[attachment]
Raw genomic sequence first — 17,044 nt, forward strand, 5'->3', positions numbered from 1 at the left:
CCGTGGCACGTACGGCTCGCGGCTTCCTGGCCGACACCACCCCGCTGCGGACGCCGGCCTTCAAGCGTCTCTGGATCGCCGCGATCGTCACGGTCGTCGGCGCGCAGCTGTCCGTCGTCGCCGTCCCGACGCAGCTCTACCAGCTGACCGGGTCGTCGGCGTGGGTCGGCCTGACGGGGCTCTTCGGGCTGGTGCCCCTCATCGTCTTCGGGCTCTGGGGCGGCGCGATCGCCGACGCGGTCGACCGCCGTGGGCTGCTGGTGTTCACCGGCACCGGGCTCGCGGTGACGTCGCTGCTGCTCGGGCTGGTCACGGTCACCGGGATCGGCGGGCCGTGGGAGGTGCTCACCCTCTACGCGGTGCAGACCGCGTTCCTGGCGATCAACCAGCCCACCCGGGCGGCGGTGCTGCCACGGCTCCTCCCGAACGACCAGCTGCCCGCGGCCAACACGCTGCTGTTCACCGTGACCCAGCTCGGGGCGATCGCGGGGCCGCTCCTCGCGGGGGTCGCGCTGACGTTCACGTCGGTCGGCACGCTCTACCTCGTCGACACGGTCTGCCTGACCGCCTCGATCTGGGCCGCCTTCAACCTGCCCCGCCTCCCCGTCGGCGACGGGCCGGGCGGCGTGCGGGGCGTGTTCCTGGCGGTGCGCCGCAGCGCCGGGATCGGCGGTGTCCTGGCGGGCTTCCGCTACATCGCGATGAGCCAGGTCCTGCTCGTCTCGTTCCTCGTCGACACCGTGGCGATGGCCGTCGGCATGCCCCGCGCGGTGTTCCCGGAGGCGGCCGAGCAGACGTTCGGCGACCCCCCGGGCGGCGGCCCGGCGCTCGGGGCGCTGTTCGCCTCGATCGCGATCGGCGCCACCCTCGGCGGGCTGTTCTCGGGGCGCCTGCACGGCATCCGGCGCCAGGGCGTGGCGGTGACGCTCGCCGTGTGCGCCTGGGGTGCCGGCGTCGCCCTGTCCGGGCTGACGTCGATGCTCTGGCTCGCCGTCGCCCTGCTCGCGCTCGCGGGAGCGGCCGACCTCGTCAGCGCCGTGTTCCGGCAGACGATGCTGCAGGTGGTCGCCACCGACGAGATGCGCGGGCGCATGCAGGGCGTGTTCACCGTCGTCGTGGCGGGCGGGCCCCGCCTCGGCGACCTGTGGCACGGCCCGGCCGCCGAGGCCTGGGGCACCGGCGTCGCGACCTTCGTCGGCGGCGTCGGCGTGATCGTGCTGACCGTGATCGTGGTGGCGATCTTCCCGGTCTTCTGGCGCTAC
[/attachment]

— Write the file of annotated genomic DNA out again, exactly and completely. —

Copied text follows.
Raw genomic sequence first — 17,044 nt, forward strand, 5'->3', positions numbered from 1 at the left:
CCGTGGCACGTACGGCTCGCGGCTTCCTGGCCGACACCACCCCGCTGCGGACGCCGGCCTTCAAGCGTCTCTGGATCGCCGCGATCGTCACGGTCGTCGGCGCGCAGCTGTCCGTCGTCGCCGTCCCGACGCAGCTCTACCAGCTGACCGGGTCGTCGGCGTGGGTCGGCCTGACGGGGCTCTTCGGGCTGGTGCCCCTCATCGTCTTCGGGCTCTGGGGCGGCGCGATCGCCGACGCGGTCGACCGCCGTGGGCTGCTGGTGTTCACCGGCACCGGGCTCGCGGTGACGTCGCTGCTGCTCGGGCTGGTCACGGTCACCGGGATCGGCGGGCCGTGGGAGGTGCTCACCCTCTACGCGGTGCAGACCGCGTTCCTGGCGATCAACCAGCCCACCCGGGCGGCGGTGCTGCCACGGCTCCTCCCGAACGACCAGCTGCCCGCGGCCAACACGCTGCTGTTCACCGTGACCCAGCTCGGGGCGATCGCGGGGCCGCTCCTCGCGGGGGTCGCGCTGACGTTCACGTCGGTCGGCACGCTCTACCTCGTCGACACGGTCTGCCTGACCGCCTCGATCTGGGCCGCCTTCAACCTGCCCCGCCTCCCCGTCGGCGACGGGCCGGGCGGCGTGCGGGGCGTGTTCCTGGCGGTGCGCCGCAGCGCCGGGATCGGCGGTGTCCTGGCGGGCTTCCGCTACATCGCGATGAGCCAGGTCCTGCTCGTCTCGTTCCTCGTCGACACCGTGGCGATGGCCGTCGGCATGCCCCGCGCGGTGTTCCCGGAGGCGGCCGAGCAGACGTTCGGCGACCCCCCGGGCGGCGGCCCGGCGCTCGGGGCGCTGTTCGCCTCGATCGCGATCGGCGCCACCCTCGGCGGGCTGTTCTCGGGGCGCCTGCACGGCATCCGGCGCCAGGGCGTGGCGGTGACGCTCGCCGTGTGCGCCTGGGGTGCCGGCGTCGCCCTGTCCGGGCTGACGTCGATGCTCTGGCTCGCCGTCGCCCTGCTCGCGCTCGCGGGAGCGGCCGACCTCGTCAGCGCCGTGTTCCGGCAGACGATGCTGCAGGTGGTCGCCACCGACGAGATGCGCGGGCGCATGCAGGGCGTGTTCACCGTCGTCGTGGCGGGCGGGCCCCGCCTCGGCGACCTGTGGCACGGCCCGGCCGCCGAGGCCTGGGGCACCGGCGTCGCGACCTTCGTCGGCGGCGTCGGCGTGATCGTGCTGACCGTGATCGTGGTGGCGATCTTCCCGGTCTTCTGGCGCTAC